I’m on a mission. For this mission, Stephen R. Covey’s “The 7 Habits of Highly Effective People” is acting as my guidebook, as it were. I’m poring through it, back and forth, front to back, and back to front, and in between, in snapshots and snippets and sections. Tonight I reread a portion on mission statements, and realized I’ve yet to write one for this mission. This must be rectified immediately!
I’ll tell you why: we go in the direction of our thoughts. What you focus on is magnified in your life. Given those truths, writing a personal mission statement and putting it in a place where one sees it every day is a priority for positive focus and successful outcomes. Here’s a story from Genesis 30 I like to use as an example of this concept (for those of you who don’t like or believe the bible, don’t get nervous or over-analyze. I’m not gonna thump ya – just using the story to make a point):
Jacob fell in love with a girl named Rachel. Her father, Laban, made Jacob work for him for seven years to “earn” her. To Jacob’s dismay (which is most likely a pretty big understatement), he woke up on the morning after the wedding to find that Laban had tricked him and given him Rachel’s older sister, Leah (I’ve never been able to figure out exactly how he couldn’t tell the difference on that). So Jacob worked seven more years and finally married Rachel, too. He’d had enough of Laban’s shyster-ish ways and told him he’d like to take his family and go his own way. They made an agreement that Laban would keep all the nice, fluffy white sheep and Jacob would get to take with him all the speckled and spotted sheep (worth less at market). Upon striking this agreement, Jacob did something kind of weird. He peeled the bark off of a stick, which revealed a bunch of spots and speckles on the wood underneath. Then, every day, he went and put the stick in a place where it would be in front of as many sheep as possible. This passage says that while the sheep were eating, resting, drinking, mating, or whatever (well okay, it doesn’t say “whatever”), they were looking on this stick. Can you guess what happened? Yep. White sheep started giving birth to speckled, spotted sheep, and before they knew it, Jacob’s flock far out-numbered and out-valued Laban’s. He left Laban’s household with more speckled sheep than you could shake a stick at (sorry, had to), an independently wealthy man.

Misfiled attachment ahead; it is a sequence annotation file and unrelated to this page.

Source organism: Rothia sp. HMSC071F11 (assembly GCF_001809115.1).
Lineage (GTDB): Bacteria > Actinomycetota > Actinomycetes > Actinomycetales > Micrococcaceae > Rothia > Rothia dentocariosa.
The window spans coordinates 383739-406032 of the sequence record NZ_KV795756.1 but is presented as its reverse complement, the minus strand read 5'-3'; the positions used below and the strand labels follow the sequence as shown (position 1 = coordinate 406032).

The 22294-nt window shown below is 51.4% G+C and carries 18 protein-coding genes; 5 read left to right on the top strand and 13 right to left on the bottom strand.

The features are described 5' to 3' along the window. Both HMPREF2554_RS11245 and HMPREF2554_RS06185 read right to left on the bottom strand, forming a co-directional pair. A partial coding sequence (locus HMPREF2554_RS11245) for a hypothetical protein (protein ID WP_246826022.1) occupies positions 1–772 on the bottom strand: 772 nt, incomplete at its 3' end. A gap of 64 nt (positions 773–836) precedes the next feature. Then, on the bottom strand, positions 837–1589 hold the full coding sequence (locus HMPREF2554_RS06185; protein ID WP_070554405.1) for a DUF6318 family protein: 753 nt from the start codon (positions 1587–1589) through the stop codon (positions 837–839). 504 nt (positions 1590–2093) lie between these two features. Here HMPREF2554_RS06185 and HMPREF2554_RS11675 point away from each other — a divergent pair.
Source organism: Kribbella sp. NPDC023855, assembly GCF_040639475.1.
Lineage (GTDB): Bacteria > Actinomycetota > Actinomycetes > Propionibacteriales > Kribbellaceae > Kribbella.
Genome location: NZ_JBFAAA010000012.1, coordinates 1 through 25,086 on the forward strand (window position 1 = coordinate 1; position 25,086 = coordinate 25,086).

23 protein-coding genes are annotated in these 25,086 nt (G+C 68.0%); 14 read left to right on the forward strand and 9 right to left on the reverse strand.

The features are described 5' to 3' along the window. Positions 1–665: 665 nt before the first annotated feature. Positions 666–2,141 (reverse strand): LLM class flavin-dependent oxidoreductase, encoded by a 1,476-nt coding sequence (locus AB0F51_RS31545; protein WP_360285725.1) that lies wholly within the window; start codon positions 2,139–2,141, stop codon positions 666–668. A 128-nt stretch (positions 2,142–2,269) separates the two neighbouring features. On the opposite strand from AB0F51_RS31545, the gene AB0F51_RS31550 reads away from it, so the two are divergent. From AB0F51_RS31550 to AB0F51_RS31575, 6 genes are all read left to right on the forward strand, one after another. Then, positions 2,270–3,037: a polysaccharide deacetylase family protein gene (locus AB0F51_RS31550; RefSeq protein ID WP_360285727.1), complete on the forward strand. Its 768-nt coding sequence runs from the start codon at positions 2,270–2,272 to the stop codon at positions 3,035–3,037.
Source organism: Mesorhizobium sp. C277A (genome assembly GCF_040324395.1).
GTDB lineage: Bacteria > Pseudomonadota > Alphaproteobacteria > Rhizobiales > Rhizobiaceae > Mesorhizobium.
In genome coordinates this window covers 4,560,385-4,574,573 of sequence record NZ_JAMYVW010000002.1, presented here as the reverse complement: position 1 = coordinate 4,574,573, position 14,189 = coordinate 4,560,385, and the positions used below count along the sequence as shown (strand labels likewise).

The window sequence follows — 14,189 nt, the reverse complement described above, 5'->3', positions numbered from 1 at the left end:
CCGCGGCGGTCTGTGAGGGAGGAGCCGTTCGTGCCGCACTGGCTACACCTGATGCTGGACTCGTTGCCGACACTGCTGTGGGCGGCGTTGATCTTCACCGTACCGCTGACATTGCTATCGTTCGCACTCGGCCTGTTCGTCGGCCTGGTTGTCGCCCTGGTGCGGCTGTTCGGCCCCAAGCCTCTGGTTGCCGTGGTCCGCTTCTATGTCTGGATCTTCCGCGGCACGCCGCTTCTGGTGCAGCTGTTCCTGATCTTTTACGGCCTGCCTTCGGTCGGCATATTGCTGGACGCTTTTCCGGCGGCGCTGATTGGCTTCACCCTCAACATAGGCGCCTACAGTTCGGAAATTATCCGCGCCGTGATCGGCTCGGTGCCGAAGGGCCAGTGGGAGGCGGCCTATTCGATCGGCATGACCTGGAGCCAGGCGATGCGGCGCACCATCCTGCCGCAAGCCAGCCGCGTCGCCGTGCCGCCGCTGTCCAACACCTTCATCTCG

The point made by this story has been reinforced by popular psychology and behaviour specialists the world over: what you look at, you give birth to. Not literally, of course (or I’d have given birth to a soap star at least once). You get it.
If you’re thinking, “All this leadership stuff is cool, if you’re into that, but what is her stand on economic diversification?”, all of that will come in time, I promise. Right now I am working diligently to ready myself for the road ahead. I want to lay solid foundations that will stand the test of time and yield significant results, because my dream is long-term and ambitious. I cannot run the risk of having negative thinking or distraction derail the dream. For this dream to become reality, my mission statement must be like a fortress, impervious to the elements, impenetrable, unshakable: impassable.
Covey says: “… your missions statement becomes your constitution, the solid expression your vision and values. It becomes the criterion by which you measure everything else in your life.” I firmly believe that to be an effective leader, I must, as the first and foundational priority, determine my core values. Those values set the tone for my conduct and disposition and provide a framework that facilitates the creation of a culture that the community I serve. All of my discussions and decisions are motivated and underscored by my core values. Writing a mission statement helps me identify positive values I wish to stand upon in my own life and cultivate in those around me.
For more information on writing a personal mission statement, check out what Stephen Covey has to say. I’ll keep you posted on how it goes for me and how it helps. I’m interested to hear from any of you who have written personal mission statements, and of course, everyone’s general thoughts, as always.